Florida Gov. Ron DeSantis signed legislation on Friday that aims to regulate how schools and businesses address race and gender, the state’s latest effort to restrict education about those topics.
The law, which has become known as the “Stop WOKE Act,” prohibits workplace training or school instruction that teaches that individuals are “inherently racist, sexist, or oppressive, whether consciously or unconsciously”; that people are privileged or oppressed based on race, gender, or national origin; or that a person “bears personal responsibility for and must feel guilt, anguish, or other forms of psychological distress” over actions committed in the past by members of the same race, gender, or national origin. The law says such trainings or lessons amount to discrimination.
The Republican-led legislation passed the Florida House in February by a vote of 74-41 and the Florida Senate in March by a vote of 24-15, along partisan lines.
“No one should be instructed to feel as if they are not equal or shamed because of their race,” DeSantis said in a statement on Friday. “In Florida, we will not let the far-left woke agenda take over our schools and workplaces. There is no place for indoctrination or discrimination in Florida.”
DeSantis, a Republican, proposed the legislation in December under the name Stop the Wrongs to Our Kids and Employees (WOKE) Act, saying he aimed to “take on both corporate wokeness and critical race theory.”
“We won’t allow Florida tax dollars to be spent teaching kids to hate our country or to hate each other,” he said at the time, while calling critical race theory “state-sanctioned racism.”
Critical race theory is a graduate-level academic framework that explores how institutions perpetuate racism. School districts across the country have emphasized that it is not being taught at the K-12 level. But the topic has become a catch-all target of conservative critics, who argue that lessons or trainings addressing systemic racism will divide children and make white students uncomfortable.
Florida’s new law has been criticized by civil rights groups and free-speech advocates, who warn that it will have a chilling effect on educators.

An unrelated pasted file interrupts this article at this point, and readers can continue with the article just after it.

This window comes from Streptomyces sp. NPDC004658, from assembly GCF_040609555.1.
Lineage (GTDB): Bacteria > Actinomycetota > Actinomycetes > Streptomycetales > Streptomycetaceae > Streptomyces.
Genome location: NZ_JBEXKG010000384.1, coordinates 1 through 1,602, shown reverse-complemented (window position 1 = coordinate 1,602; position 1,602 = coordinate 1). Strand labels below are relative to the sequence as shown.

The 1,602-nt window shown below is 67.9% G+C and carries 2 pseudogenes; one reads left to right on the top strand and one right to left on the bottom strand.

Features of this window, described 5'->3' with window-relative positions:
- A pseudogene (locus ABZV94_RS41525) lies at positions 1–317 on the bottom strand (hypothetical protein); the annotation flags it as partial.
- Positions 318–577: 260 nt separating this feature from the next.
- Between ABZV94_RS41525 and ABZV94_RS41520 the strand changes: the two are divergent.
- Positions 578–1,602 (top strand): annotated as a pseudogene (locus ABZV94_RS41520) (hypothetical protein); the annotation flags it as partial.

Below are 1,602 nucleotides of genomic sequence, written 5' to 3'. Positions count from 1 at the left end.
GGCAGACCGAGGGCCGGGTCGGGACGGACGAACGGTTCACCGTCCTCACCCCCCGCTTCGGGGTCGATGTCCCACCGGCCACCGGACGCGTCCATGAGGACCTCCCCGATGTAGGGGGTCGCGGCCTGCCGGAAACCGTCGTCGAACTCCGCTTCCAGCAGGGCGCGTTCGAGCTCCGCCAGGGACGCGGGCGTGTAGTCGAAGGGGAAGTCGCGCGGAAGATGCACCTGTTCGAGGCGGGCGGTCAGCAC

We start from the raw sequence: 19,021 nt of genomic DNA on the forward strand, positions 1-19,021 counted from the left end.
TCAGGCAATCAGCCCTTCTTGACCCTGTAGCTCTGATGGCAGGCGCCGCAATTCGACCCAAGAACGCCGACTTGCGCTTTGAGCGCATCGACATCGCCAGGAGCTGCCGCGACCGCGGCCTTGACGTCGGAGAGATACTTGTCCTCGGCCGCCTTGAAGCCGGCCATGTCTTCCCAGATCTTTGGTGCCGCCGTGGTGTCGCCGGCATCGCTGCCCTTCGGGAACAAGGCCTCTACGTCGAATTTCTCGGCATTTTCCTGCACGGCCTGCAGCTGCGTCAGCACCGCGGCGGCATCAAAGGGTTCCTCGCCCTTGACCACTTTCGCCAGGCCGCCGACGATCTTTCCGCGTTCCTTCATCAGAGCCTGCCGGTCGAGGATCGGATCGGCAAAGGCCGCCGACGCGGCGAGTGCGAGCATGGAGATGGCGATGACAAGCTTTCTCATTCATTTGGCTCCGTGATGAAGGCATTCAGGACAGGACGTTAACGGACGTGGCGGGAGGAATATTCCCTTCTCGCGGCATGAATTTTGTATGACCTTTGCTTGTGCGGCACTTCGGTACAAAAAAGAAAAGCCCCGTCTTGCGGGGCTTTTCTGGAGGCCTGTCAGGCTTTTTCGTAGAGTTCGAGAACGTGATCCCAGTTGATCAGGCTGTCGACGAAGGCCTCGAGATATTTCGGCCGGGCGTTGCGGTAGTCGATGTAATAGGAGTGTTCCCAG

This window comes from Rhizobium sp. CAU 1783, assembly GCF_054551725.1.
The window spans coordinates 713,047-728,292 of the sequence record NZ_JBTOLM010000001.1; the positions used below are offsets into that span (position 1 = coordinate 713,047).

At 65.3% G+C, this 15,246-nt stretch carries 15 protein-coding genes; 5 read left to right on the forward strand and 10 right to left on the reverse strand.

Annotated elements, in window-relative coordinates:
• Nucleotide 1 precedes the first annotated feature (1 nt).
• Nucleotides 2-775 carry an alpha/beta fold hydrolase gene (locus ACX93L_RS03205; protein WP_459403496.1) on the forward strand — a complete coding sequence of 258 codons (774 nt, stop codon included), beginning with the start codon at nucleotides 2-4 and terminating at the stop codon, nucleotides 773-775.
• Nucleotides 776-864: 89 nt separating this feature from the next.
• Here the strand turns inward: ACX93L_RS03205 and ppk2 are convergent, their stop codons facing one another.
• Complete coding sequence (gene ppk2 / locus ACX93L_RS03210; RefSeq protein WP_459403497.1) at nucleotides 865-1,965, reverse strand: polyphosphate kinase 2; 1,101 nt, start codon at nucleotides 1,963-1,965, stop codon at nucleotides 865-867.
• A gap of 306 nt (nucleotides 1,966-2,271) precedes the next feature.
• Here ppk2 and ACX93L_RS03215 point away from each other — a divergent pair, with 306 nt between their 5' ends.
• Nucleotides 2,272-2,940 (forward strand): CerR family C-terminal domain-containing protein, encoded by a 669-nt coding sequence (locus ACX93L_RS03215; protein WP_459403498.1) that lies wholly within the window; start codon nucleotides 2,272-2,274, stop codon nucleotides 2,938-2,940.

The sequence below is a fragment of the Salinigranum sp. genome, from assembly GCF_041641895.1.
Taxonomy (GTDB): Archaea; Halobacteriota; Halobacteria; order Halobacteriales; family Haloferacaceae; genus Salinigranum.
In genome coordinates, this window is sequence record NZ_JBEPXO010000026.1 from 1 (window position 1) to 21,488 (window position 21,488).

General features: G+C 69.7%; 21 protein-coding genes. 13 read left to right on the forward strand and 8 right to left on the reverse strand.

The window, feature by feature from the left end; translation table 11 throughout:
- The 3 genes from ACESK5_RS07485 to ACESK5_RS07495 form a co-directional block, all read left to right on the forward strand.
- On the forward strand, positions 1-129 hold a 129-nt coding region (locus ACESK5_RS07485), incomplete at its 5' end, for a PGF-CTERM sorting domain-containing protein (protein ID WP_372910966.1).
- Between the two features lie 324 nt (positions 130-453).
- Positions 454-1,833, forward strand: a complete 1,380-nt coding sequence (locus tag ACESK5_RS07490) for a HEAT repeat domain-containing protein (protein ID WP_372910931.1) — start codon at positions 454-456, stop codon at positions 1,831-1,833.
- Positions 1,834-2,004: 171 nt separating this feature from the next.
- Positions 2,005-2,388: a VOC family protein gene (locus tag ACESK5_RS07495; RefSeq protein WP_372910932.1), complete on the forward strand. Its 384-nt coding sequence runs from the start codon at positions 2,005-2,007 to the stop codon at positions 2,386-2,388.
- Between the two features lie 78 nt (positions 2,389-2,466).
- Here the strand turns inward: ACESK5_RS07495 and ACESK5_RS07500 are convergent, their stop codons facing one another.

“This dangerous law is part of a nationwide trend to whitewash history and chill free speech in classrooms and workplaces,” Amy Turkel, interim executive director of the ACLU of Florida, said in a statement. “It will infringe on teachers’ and employers’ First Amendment rights and chill their ability to use concepts like systemic racism and gender discrimination to teach about and discuss important American history.”
The law allows teachers to address “how the individual freedoms of persons have been infringed by slavery, racial oppression, racial segregation, and racial discrimination” and how laws enforced racial discrimination, but also says the lessons may include “how recognition of individual freedoms overturned these unjust laws” and “may not be used to indoctrinate or persuade students to a particular point of view.”
The law also says officials who review instructional material may not recommend any materials that reflect “unfairly upon persons because of their race, color, creed, national origin, ancestry, gender, religion,” or other characteristics.
And it prohibits lessons or trainings in schools and workplaces that teach that individuals “should be discriminated against or receive adverse treatment to achieve diversity, equity, or inclusion,” an apparent reference to affirmative action policies, which traditionally benefit Black and Latino students or employees in an effort to offset centuries of racial discrimination. They may also not advance the idea that concepts like merit or racial colorblindness “were created by members of a particular race, color, sex, or national origin to oppress members of another race, color, sex, or national origin.”
Florida state Rep. Bryan Avila, who sponsored the bill, called out Disney, the largest private employer in the state, during debate about the legislation. He criticized the company’s diversity training, saying it would run afoul of the new law.